Christone “Kingfish” Ingram (Photo from callmekingfish on X)
Seven hopefuls with roots in the Magnolia State anticipate music’s biggest night on February 4th.
Christone “Kingfish” Ingram is currently riding high on his third GRAMMY award nomination—this time, for his acclaimed 2023 release Live In London—but he remembers clearly when his name made the short list the first time, in 2020 for his self-titled debut.
“I remember waking up that morning and my phone was blowing up, and on Facebook somebody was like, ‘Hey man, congrats on your nomination!’” he says. “I kept saying to myself, ‘nah, nah, nah.’ Then I went and googled the nominees in the Traditional Blues category, and there was my name.”
That year, he and fellow Mississippian Bobby Rush were nominated in the same category, and both lost. Rush won the category the next year for Rawer Than Raw, his second GRAMMY trophy out of seven total nominations.
This time, they won’t have to compete against each other. The Clarksdale native’s nomination is in the Contemporary Blues category, which he won in 2022 with his second album, 662. Rush is nominated for the Traditional Blues award alongside Castro “Mr. Sipp” Coleman from McComb and John Primer, a Chicagoan who grew up in the Camden community of Madison County.
As strange as it may seem to see so much talent come from one place, this kind of showing is nothing new for artists with roots in the Magnolia State. According to The Recording Academy, Mississippi has more GRAMMY wins per capita than any other state in the U.S., spread across the awards’ 66-year history.
“It shows that Mississippi being the ‘birthplace of America’s music’ is not a made-up concept or a branding opportunity,” says Kamel King, a music attorney and the tourism development bureau manager at Visit Mississippi. “It is the honest-to-God truth, and it continually shows itself to be true, time and time again.”
Ingram, who is currently sailing through the Caribbean as a headlining performer on the 40th Rhythm & Blues Cruise—which also features Coleman and Primer plus Mississippi artists Super Chikan, Terry “Harmonica” Bean and Eden Brent—will return to port just in time for the ceremony on February 4. But first, he’s looking forward to reconnecting with his friends and sharing in the GRAMMY-nomination glow.
“I’ve been wanting to talk with [Coleman] to see how he feels—I’m pretty sure he feels great, you know,” Ingram told us three days before leaving port. “It’s a great time for Mississippi blues.”
How to watch the Grammy Awards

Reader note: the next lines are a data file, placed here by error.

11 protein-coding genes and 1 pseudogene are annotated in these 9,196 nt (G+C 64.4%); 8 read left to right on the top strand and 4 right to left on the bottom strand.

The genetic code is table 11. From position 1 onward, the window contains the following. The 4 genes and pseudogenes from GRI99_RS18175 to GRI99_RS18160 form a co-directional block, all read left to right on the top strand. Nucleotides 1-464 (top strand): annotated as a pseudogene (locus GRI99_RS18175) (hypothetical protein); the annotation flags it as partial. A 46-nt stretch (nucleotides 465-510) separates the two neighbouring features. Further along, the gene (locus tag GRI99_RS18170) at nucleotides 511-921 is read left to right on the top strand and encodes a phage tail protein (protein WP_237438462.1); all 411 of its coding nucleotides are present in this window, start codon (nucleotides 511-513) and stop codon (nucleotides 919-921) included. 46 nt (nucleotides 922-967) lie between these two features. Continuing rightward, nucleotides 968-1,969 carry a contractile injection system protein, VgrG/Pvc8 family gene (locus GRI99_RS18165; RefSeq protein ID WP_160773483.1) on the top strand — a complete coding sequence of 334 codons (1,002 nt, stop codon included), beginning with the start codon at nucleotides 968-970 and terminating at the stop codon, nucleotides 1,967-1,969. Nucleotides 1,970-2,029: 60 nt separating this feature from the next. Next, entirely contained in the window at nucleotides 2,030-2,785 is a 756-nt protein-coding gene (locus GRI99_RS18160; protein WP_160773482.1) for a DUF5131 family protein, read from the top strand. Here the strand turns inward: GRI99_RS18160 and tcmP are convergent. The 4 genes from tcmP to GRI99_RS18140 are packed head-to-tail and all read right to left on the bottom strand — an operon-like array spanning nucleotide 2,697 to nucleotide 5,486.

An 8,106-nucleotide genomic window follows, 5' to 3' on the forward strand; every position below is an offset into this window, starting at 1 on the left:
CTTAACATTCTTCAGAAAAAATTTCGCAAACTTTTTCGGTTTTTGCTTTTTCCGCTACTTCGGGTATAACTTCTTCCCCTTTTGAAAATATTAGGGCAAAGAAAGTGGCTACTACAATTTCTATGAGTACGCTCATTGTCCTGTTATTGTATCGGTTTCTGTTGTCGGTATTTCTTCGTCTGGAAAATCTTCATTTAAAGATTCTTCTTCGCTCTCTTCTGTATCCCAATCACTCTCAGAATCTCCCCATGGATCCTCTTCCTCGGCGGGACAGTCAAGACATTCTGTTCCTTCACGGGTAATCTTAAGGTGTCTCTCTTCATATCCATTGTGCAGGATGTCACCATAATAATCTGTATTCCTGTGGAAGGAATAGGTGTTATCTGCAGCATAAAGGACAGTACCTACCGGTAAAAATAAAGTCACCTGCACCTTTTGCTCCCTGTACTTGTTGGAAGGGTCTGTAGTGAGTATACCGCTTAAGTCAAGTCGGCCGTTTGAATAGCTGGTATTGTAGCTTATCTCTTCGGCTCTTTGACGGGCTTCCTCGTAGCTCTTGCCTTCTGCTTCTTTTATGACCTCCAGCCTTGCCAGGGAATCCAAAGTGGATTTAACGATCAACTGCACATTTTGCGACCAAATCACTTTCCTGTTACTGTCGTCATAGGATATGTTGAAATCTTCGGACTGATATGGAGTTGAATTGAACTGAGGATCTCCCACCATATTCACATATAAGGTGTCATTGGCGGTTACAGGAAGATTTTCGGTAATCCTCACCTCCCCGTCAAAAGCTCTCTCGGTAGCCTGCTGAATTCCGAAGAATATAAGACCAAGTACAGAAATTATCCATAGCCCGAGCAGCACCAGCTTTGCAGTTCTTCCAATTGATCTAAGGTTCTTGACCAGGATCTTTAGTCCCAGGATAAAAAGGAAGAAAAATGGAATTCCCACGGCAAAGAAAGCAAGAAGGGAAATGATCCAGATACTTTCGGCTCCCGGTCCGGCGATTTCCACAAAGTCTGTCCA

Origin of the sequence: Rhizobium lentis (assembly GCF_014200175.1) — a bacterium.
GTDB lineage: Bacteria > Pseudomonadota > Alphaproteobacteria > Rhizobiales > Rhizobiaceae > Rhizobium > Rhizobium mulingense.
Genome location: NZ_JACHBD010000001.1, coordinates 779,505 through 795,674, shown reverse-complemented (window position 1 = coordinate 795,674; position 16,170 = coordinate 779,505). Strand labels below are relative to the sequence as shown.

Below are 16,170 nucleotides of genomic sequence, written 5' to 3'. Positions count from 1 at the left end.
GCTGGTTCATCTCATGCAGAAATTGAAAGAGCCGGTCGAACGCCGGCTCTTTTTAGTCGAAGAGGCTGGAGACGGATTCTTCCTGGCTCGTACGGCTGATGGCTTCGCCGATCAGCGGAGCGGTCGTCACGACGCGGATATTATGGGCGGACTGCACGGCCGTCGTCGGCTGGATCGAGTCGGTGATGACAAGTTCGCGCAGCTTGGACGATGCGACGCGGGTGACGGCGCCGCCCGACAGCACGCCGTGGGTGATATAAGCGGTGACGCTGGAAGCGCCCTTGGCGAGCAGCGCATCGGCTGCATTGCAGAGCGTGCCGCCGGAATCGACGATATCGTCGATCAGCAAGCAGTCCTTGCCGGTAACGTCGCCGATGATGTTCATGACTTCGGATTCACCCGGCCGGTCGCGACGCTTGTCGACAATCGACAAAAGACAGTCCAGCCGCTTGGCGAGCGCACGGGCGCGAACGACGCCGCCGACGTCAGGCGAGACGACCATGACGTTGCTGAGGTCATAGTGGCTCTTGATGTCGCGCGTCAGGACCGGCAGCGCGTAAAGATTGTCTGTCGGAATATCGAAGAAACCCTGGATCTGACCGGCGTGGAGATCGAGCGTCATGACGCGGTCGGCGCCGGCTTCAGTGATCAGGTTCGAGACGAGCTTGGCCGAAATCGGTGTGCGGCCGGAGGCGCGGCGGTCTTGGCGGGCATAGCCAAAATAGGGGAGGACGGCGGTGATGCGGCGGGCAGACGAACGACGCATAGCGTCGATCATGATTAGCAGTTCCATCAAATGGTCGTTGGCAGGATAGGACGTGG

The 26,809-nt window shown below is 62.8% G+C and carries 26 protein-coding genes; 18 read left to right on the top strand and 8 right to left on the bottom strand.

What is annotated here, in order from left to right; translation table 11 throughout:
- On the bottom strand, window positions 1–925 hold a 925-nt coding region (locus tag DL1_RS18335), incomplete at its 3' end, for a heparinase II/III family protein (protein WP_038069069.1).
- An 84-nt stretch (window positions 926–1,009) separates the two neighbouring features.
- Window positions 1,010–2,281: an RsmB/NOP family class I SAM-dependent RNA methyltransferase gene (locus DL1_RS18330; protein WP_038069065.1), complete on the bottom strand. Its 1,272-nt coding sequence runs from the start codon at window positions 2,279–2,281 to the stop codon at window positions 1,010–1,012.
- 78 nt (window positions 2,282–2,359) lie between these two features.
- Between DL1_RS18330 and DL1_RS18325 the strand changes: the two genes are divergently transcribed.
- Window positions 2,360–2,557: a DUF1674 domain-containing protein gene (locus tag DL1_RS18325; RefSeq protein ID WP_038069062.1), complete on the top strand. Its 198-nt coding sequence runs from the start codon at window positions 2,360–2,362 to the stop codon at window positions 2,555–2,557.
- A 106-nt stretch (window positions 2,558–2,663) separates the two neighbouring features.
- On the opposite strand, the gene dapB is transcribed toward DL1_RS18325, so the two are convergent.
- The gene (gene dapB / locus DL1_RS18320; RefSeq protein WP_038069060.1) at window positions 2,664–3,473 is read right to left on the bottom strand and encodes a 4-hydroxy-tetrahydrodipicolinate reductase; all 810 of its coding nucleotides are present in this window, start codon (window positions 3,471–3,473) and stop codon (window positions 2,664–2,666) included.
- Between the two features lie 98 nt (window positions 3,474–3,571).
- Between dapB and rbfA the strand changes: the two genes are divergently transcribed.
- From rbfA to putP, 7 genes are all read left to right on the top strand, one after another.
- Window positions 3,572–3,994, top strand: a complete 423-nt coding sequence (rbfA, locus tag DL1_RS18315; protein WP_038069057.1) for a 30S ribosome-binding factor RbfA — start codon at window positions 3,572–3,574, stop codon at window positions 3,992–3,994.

For the fourth consecutive year, former talk show host, comedian and author, Trevor Noah, will be hosting music’s biggest night. Noah could pick up a GRAMMY while he’s there – he was nominated for Best Comedy Album.
While the gala that airs at 7:00 p.m. CT on CBS will get most of the attention, the lion’s share of awards are actually presented earlier in the day during the Grammys Premiere Ceremony. Viewers can stream that event beginning at 2:30 p.m. CT at Grammy.com/live and on The Recording Academy’s YouTube channel.
Here are the Mississippi artists to watch for at the 66th Grammys.
Meridian native Hayley Williams of Paramore leads the group with two nominations—Best Rock Album for This Is Why and Best Alternative Music Performance for the album’s title cut.
Christone “Kingfish” Ingram is up for Best Contemporary Blues Album for Live In London. In the Best Traditional Blues Album category, Mr. Sipp’s The Soul Side of Sipp, John Primer’s Teardrops For Magic Slim Live at Rosa’s Lounge, and Bobby Rush’s All My Love For You will face off.
In addition, Rush, Coleman and Charlie Musselwhite were part of the ensemble of performers on Count Basie Swings the Blues by The Count Basie Orchestra, which is nominated for Best Large Jazz Ensemble Album.
Swae Lee of Tupelo hip-hop duo Rae Sremmurd is featured on the song “Calling” by Metro Boomin, who is nominated for Producer of the Year, Non-Classical, and also “Too Bizarre (Juked)” from Skrillex’s Quest For Fire, which is nominated for Best Dance/Electronic Music Album.
Jackson-based mixing engineer Courtland Liddell mixed the song “Your Power” by Lacrae and Tasha Cobbs Leonard, nominated in the Best Contemporary Christian Music Performance/Song category, in his home studio.
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